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That Dot Jackson smile will never die

By Deirdre Parker Smith


Dot Jackson’s wonderful smile and mischievous mutterings are gone. Sadly, the former journalist and one-time author died Dec. 11 at her daughter’s home in Newland. She was the very young age of 84.

Dot came up in journalism in the days when journalists were often crusaders for a cause, when the drive to expose wrongdoing fed reporters for long days and nights.

Her series of columns in the Charlotte Observer in the1970s kept the precious New River up in Ashe County from being dammed and helped the river earn a federal designation as a Wild and Scenic River.

Former colleague Frey Gaillard described her perfectly: “She had a heart the size of a school bus.” That she did and she had passion and she wasn’t afraid of anyone or anything.

I did not know her in her heyday at the Observer, though I always read her columns.

I got to know her when she finally published her one and only novel, “Refuge” in 2006, when it won the Novello Prize, then sponsored by Novello Festival Press of the Charlotte-Mecklenburg Public Library (sadly, now defunct).

That one beautiful book developed over decades. She had the family story that provided the bones of the book, but no one would let her tell it — too scandalous! No one would ever respect them again.

Then, when certain people passed on, Dot felt free to write it down, and found out the big family secret was known to the big family. Nevertheless, the manuscript was sort of like a breach baby. Delivery was difficult, and the manuscript disappeared once, was resurrected, languished in a refrigerator for a time and was finally, finally published.

“Refuge,” set in Charleston in the late 1920s, was the story of the amazing Mary Seneca Steele and her bizarre family, her completely loony husband and her true love, the Blue Ridge Mountains and a cousin who inhabited them.

The book won the 2006 Weatherford Award and the Appalachian Book of the Year Award. It captivated so many people, other Carolina writers, a slew of new fans. It was a love story and an elegy to the ways of mountain life. Mary Seneca was an unforgettable character with a huge heart, much like her creator. She was tough and determined and had to fight for any happiness she could grab, like her creator.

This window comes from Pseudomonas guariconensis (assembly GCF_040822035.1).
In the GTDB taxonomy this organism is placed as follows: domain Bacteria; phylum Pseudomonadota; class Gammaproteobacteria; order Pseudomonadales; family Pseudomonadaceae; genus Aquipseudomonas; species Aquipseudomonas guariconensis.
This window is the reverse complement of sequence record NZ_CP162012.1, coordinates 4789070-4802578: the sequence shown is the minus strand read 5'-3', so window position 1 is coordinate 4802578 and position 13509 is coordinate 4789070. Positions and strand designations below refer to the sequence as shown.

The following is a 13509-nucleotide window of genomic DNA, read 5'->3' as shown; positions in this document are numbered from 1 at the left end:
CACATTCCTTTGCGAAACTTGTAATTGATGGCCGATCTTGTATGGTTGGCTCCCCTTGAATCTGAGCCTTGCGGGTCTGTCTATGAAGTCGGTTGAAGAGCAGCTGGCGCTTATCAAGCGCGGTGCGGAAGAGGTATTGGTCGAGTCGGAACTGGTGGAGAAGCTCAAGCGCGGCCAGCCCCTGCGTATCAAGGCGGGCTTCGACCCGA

I did a few stories about Dot and her book, and we became fast friends, She had known Rose Post for ages. Rose worked at the Post for 56 years. They just don’t make ‘em like Rose and Dot.

Dot did very little moaning, though. Mostly she laughed. She poked fun at herself and her industry, she laughed off boorish behavior and thick-skulled, higher-up mucky mucks who really didn’t know what it was like in the trenches.

Dot could charm anyone into telling her anything. She had the gift of listening as if you were the most important person in the world.

Her eyes would sparkle while you talked, and she would laugh at all the right places. She loved a good story. She loved the mountains and she loved the cherished old folk ways, the ones she grew up with.

When she retired, she moved to Six Mile, S.C., very near where she grew up, and helped start the Birchwood Center for the Arts and Folklife.

She described the rattletrap trailer she lived in nearby and loved — she had heat, running water and a working stove. A bear would sometimes make a winter home under the trailer, but they got along.

The way she put words together was so fine, so descriptive, like when she was starting work on “Refuge” in a haunted house she lived in in Charlotte, “Oblivious, I worked on an aged, skeletal typewriter, in a basement dark as a leaking tomb, amid swarms of hopping cave-crickets and a daddy longlegs army.”

Dot was determined, smart, curious, above all, curious. That’s a priceless asset to a reporter or an author.

And, oh, could she tell a story. She knew how to get you hooked, how to lead you through and throw a powerful punch at the end.

Dearest Dot. People who met her were instantly embraced by her smile, her giggle, her curious eyes.

Those are the things I will hold onto in memory, and celebrate her as a pioneering journalist, a down-home storyteller and a wise woman, indeed.



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